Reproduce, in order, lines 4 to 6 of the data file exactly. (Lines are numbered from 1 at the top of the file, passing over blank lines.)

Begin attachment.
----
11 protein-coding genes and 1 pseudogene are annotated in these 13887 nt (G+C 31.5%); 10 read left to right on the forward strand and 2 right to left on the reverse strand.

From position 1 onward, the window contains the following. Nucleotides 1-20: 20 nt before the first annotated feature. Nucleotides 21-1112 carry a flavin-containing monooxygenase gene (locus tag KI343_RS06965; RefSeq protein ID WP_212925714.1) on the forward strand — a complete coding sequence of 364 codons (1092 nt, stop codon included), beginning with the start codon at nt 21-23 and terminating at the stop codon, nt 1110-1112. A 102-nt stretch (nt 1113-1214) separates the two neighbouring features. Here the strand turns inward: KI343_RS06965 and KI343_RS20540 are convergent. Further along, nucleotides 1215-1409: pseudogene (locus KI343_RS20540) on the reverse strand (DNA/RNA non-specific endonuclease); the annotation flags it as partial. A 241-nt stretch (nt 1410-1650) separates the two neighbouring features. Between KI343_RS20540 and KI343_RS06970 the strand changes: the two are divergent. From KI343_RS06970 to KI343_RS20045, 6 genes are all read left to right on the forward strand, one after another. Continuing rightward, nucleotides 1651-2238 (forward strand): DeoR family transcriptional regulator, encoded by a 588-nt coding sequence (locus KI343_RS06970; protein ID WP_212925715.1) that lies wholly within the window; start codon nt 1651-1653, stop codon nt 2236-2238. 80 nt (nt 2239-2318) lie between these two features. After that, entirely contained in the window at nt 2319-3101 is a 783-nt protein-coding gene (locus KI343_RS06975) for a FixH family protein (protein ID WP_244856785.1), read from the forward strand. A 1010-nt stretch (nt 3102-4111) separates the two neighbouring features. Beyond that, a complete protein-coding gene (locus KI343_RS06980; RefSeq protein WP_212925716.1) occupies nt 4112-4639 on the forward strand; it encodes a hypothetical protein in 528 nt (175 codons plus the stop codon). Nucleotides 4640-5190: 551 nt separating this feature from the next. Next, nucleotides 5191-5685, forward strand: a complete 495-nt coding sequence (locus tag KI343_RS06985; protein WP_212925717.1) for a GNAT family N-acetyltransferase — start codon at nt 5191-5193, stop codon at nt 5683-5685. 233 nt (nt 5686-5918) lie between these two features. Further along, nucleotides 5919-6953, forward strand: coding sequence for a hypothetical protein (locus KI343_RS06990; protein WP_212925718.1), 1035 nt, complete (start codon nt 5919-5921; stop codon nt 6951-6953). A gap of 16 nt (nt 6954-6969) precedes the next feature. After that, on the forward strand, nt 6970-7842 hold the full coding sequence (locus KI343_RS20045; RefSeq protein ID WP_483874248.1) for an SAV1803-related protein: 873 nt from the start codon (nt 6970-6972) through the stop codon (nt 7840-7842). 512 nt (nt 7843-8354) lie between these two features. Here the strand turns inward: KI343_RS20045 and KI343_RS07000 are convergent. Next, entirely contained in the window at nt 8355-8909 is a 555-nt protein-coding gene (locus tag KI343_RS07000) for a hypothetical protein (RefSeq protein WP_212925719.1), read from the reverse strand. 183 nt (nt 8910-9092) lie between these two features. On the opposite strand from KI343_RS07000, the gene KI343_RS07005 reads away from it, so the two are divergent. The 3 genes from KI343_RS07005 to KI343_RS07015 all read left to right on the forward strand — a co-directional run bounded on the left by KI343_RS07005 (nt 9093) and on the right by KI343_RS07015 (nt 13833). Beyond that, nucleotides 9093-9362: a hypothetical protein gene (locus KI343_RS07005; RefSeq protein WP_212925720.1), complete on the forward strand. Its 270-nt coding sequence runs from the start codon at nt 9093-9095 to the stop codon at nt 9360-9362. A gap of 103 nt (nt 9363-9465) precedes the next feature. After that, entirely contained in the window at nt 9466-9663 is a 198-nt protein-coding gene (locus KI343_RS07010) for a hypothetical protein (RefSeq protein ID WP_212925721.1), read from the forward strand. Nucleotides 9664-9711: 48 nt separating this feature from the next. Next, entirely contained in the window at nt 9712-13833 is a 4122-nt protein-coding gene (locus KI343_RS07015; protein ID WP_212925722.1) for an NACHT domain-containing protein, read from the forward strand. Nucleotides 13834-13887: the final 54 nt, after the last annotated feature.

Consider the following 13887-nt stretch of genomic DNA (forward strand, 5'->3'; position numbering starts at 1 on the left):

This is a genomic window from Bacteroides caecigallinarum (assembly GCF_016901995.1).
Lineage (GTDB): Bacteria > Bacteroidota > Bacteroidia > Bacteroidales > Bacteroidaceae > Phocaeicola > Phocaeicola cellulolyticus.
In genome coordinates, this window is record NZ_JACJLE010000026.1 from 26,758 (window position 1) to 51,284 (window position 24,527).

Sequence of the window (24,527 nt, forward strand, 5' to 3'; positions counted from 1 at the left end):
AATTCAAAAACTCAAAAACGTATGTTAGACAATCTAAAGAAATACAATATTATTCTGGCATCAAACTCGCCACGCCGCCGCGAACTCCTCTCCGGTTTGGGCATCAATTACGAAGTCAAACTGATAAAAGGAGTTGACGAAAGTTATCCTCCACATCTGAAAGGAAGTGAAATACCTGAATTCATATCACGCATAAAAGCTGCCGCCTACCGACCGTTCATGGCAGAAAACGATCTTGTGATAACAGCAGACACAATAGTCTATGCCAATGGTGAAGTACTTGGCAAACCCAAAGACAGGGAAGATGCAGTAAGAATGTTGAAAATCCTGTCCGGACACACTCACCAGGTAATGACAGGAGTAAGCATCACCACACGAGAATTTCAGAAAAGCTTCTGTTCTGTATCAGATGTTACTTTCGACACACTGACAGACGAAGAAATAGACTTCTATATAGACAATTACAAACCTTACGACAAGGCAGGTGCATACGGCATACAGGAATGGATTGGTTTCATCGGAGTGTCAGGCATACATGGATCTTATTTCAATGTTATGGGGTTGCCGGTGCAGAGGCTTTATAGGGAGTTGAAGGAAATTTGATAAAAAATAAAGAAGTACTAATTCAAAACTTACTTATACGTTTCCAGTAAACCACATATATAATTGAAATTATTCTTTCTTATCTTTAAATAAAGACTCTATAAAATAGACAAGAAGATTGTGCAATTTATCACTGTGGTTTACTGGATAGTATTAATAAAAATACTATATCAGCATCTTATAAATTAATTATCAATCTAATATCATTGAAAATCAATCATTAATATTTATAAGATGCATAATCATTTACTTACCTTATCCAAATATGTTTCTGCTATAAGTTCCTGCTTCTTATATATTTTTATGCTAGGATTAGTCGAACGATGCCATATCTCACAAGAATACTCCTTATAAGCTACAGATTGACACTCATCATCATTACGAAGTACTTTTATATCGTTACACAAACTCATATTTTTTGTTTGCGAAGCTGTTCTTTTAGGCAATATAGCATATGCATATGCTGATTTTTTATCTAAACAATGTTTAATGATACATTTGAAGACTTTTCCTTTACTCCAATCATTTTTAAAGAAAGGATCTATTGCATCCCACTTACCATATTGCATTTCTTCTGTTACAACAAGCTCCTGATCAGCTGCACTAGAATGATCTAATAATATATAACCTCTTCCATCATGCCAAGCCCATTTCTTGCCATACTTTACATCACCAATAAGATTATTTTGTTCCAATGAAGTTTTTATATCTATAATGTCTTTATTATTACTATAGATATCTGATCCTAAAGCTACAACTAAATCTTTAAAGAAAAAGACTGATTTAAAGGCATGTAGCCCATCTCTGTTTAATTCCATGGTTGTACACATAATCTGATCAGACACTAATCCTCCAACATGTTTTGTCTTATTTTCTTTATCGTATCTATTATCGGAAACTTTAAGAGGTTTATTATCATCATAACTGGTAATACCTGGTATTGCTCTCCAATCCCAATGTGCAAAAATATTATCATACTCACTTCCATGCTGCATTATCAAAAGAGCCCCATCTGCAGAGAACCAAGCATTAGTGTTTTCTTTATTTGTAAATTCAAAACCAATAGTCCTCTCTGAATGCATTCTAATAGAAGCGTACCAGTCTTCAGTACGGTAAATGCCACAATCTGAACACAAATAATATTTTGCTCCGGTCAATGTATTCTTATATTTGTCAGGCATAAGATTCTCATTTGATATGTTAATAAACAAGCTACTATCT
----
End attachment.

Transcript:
This is a genomic window from Bacteroides caecigallinarum (assembly GCF_016901995.1).
Lineage (GTDB): Bacteria > Bacteroidota > Bacteroidia > Bacteroidales > Bacteroidaceae > Phocaeicola > Phocaeicola cellulolyticus.
In genome coordinates, this window is record NZ_JACJLE010000026.1 from 26,758 (window position 1) to 51,284 (window position 24,527).